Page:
With Connecticut’s spring 2020 legislative session disrupted by the pandemic, state lawmakers reconvened in special session at the end of September to conduct time-sensitive business. We identified three key environmental priorities for that session: updating the state’s outdated system for environmental cleanup, making the electric grid cleaner and more resilient, and strengthening Connecticut’s Environmental Justice […]
As of this writing, Connecticut’s state legislators are preparing to enter special session, a rare opportunity to make progress on environmental laws outside of the regular annual spring session. Among the topics they’re considering, Save the Sound has identified three high priorities for substantial and timely environmental action. Use our easy form to share your […]
FOR IMMEDIATE RELEASE Wednesday, July 22, 2020 Preserve Plum Island Coalition Calls on Congress and New York State to Save National Treasure; Unveil Stakeholder Report, Envision Plum Island Report details vision and plan to protect jobs, endangered wildlife, Native American history, and historic landmarks Long Island, NY (July 22, 2020) – Today, Save the Sound […]
New Haven, CT—On Monday, July 6, a section of 30” sewer main in Hamden collapsed. Over the course of the day, as crews scrambled to divert and contain the flow, over two million gallons of raw sewage found their way into nearby storm drains and into the Mill River.
In 2015, the New York State Department of Conservation (DEC) passed new water quality standards that finally set the goal of making waterways around the city clean enough for the public to safely swim. The new regulation would have forced a significant reduction in the volume of raw untreated sewage that is currently dumped from the city directly into its waterways every time it rains. Today New York State dropped those standards from their regulations, sending us back untold years in our efforts to address insufficient sewage treatment in the city and the water pollution it creates.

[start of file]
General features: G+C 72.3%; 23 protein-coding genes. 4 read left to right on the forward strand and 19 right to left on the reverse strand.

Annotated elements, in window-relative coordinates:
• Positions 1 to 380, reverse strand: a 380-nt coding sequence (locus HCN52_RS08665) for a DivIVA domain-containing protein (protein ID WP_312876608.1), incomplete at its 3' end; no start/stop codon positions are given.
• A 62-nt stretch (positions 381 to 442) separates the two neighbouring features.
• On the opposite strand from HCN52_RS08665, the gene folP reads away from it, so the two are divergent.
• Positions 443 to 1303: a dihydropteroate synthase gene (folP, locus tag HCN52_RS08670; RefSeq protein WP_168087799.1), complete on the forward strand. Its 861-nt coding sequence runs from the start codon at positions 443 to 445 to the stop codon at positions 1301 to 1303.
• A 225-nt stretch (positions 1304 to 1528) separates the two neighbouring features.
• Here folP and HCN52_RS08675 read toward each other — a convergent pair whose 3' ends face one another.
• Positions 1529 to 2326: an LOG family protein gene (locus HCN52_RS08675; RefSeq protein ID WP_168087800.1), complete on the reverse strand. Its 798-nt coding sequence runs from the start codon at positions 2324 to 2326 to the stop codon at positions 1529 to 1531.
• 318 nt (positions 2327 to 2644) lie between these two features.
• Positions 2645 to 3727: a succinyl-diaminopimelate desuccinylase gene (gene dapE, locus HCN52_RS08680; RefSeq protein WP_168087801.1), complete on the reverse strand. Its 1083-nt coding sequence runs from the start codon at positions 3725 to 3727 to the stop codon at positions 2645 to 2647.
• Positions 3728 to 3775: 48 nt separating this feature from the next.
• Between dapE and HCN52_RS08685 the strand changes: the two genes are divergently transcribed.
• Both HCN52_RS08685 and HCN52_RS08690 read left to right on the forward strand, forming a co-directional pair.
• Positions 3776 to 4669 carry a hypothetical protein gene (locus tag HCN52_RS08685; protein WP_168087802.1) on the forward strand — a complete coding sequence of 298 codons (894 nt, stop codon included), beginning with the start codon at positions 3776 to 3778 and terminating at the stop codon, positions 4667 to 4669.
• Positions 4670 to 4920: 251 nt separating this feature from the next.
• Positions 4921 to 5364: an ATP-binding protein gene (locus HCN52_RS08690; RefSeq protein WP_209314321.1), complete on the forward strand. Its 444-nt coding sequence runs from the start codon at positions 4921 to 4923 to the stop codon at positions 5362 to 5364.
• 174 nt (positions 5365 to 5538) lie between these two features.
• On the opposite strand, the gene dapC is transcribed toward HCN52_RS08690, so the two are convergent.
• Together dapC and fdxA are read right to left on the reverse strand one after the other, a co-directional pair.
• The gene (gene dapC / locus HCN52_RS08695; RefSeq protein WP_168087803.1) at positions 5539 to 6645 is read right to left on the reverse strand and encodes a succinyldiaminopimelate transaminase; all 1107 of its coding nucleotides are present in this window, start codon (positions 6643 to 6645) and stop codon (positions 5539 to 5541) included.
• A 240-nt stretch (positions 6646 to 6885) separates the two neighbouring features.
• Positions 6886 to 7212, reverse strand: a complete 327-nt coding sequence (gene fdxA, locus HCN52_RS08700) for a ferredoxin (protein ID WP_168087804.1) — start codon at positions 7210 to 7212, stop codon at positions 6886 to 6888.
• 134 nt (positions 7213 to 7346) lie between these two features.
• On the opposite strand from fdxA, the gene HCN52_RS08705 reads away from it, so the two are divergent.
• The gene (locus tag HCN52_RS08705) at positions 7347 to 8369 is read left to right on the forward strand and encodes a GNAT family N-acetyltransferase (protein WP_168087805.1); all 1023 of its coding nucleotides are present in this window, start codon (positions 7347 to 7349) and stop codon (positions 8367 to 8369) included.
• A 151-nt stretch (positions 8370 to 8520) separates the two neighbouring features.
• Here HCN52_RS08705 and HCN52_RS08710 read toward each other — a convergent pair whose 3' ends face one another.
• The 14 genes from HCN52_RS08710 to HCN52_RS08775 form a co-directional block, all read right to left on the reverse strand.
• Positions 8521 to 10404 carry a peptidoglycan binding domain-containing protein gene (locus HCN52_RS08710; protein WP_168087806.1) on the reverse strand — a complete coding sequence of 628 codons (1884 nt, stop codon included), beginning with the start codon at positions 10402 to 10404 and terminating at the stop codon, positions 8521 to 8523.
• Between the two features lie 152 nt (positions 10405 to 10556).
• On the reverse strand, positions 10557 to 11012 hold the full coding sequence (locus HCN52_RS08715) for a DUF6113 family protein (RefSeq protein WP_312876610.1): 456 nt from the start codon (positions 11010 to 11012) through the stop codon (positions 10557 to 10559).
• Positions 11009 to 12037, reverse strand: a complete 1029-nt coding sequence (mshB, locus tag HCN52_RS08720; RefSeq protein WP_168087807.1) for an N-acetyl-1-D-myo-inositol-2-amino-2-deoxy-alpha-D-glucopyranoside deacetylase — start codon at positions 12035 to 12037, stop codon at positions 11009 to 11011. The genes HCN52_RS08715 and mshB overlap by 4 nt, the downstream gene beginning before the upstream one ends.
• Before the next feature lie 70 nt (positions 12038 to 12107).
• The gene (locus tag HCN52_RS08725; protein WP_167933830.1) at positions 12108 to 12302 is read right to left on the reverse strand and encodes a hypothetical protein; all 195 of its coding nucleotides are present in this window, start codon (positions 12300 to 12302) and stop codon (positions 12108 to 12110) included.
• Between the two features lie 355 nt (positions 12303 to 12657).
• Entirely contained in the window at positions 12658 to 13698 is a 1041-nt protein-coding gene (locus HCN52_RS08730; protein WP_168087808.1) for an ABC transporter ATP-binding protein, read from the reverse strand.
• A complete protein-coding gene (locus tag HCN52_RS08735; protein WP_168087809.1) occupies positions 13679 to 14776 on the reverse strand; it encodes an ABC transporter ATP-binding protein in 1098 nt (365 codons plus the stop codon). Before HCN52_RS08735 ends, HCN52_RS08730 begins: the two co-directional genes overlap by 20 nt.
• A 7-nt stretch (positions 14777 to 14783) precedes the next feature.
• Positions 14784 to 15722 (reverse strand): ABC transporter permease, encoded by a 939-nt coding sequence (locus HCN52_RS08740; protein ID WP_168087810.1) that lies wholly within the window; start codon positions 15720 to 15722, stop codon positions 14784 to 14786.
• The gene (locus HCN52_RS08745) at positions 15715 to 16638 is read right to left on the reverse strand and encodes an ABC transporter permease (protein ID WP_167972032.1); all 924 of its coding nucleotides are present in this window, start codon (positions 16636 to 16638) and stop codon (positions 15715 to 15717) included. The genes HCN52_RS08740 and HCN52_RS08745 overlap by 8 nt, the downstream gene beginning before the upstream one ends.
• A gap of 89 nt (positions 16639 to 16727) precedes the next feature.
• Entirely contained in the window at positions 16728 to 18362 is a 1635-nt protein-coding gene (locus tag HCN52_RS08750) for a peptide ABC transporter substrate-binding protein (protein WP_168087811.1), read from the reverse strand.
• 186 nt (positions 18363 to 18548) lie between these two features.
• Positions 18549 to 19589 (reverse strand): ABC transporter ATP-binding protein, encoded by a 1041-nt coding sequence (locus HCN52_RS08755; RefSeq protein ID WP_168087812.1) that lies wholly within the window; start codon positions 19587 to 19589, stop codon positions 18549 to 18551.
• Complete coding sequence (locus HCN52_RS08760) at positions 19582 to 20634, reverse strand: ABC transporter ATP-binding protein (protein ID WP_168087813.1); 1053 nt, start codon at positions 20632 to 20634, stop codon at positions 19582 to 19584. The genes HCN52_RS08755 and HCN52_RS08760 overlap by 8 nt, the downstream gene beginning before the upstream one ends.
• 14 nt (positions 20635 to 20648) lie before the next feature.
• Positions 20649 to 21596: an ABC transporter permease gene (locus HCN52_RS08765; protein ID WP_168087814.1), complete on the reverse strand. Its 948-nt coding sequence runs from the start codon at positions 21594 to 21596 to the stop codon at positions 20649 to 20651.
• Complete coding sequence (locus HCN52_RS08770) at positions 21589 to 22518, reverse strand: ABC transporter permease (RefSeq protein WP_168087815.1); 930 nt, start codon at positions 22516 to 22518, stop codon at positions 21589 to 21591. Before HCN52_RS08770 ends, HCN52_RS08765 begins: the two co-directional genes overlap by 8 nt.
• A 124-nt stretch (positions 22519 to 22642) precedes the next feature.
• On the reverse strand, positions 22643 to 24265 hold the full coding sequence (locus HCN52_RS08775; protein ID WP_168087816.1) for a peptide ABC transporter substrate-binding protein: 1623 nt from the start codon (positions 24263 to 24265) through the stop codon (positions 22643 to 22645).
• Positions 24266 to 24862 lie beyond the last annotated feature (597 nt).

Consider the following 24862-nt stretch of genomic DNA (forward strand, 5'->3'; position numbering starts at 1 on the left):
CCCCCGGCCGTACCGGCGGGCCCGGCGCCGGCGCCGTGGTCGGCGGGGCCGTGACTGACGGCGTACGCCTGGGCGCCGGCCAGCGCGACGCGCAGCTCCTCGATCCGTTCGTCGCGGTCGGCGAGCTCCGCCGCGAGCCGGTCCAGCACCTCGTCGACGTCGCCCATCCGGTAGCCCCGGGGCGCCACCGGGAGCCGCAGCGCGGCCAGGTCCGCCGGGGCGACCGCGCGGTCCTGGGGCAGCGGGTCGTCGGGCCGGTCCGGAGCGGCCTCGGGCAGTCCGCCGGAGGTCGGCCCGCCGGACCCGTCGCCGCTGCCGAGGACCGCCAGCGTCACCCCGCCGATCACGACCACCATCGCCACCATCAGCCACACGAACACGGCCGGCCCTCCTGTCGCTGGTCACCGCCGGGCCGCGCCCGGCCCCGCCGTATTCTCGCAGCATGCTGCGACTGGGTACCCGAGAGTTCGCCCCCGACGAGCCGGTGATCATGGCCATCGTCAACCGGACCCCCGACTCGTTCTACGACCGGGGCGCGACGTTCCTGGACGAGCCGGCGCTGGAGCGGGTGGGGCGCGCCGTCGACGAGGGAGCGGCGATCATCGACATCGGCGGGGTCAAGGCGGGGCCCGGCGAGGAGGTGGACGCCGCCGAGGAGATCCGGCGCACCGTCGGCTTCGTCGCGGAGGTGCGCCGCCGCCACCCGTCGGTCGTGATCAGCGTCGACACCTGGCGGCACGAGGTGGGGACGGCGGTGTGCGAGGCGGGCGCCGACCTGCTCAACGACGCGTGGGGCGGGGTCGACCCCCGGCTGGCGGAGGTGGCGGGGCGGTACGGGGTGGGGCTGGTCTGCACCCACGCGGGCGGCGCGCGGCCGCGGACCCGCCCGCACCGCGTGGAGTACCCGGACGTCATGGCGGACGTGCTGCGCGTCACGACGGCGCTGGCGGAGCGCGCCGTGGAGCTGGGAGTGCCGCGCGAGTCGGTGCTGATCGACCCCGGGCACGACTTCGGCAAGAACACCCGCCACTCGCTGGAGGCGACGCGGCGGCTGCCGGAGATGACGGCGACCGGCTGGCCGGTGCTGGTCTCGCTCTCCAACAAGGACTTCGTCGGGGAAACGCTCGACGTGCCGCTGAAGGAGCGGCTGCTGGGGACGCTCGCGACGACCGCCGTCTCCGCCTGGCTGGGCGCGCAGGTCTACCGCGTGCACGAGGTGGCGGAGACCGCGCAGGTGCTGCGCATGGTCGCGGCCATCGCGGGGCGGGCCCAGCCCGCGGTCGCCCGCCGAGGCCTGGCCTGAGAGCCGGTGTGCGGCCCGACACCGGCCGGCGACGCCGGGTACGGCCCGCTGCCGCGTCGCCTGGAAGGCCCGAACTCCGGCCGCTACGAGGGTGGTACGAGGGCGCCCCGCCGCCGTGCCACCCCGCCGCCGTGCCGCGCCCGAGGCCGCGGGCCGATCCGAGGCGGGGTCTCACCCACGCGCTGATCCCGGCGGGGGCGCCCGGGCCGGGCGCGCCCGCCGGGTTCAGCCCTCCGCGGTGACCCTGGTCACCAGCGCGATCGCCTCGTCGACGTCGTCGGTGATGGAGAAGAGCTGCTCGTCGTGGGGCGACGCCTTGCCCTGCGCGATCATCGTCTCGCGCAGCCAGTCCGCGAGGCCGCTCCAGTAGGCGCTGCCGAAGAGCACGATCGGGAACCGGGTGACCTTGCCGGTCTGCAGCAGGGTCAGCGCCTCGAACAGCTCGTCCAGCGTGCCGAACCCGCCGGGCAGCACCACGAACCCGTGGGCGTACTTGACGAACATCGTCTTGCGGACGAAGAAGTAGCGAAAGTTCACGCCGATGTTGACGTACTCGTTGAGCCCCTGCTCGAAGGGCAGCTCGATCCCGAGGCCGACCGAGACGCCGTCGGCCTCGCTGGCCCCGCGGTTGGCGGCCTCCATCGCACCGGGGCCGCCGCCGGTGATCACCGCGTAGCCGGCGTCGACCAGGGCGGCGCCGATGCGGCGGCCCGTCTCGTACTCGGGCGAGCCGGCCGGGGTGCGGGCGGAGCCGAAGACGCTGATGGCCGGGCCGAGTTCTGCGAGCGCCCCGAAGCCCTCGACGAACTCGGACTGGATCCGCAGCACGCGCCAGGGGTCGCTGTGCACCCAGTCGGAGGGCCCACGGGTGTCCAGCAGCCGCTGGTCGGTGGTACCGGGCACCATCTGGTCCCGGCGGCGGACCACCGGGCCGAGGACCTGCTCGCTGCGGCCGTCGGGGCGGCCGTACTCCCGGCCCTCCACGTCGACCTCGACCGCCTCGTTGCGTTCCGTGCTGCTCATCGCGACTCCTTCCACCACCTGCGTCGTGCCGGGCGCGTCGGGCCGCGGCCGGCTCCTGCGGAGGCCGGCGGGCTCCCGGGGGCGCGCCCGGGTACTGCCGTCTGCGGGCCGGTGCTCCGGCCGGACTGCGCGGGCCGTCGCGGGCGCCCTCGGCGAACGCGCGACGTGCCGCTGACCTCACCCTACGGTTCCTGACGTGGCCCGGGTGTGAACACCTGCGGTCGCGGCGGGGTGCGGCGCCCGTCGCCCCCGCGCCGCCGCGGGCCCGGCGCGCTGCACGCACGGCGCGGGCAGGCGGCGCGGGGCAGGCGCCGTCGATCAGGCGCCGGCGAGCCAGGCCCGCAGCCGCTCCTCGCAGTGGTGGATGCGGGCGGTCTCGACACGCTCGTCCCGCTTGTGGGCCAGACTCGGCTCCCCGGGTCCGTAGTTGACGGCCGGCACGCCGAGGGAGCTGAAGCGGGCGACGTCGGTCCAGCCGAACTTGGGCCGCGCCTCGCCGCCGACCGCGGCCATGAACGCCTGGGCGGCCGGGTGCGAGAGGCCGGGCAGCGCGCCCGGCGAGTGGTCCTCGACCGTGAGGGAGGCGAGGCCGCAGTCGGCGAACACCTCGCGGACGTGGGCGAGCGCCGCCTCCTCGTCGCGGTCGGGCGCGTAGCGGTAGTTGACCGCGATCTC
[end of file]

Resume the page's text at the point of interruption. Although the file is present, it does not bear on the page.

Horseshoe crabs are often referred to as “living fossils” by evolutionary scientists, having remained nearly unchanged for 445 million years. Almost twice as old as the earliest dinosaurs, there are four species of horseshoe crabs still in existence today. While three of them are found only in Asia, the fourth – Limulus polyphemus – calls the east coast of North America its home. If you’ve spent any time on the shores of the Sound, you’ve probably seen them, or some old shells or molts washed up at the high tide line.
A look at the role of water companies and state law in protecting open space in Connecticut, from Kat Fiedler, Save the Sound’s Peter B. Cooper Legal Fellow: When you think about land conservation, you probably think of land trusts, state forests, or municipal parks. But in Connecticut, there is another important conservation partner: drinking […]
For Immediate Release March 2, 2020 Martin Hain, firstname.lastname@example.org, 914-381-3140 Roger Reynolds, email@example.com, 203-787-0646 NYC’s Proposed Sewage Plan Doesn’t Protect Public Health or Environment NY DEP’s Combined Sewer Overflow (CSO) Long Term Control Plan (LTCP) Recommended Plan Summary for Citywide/Open Waters Fails to Comply with the EPA’s CSO Control Policy and is not […]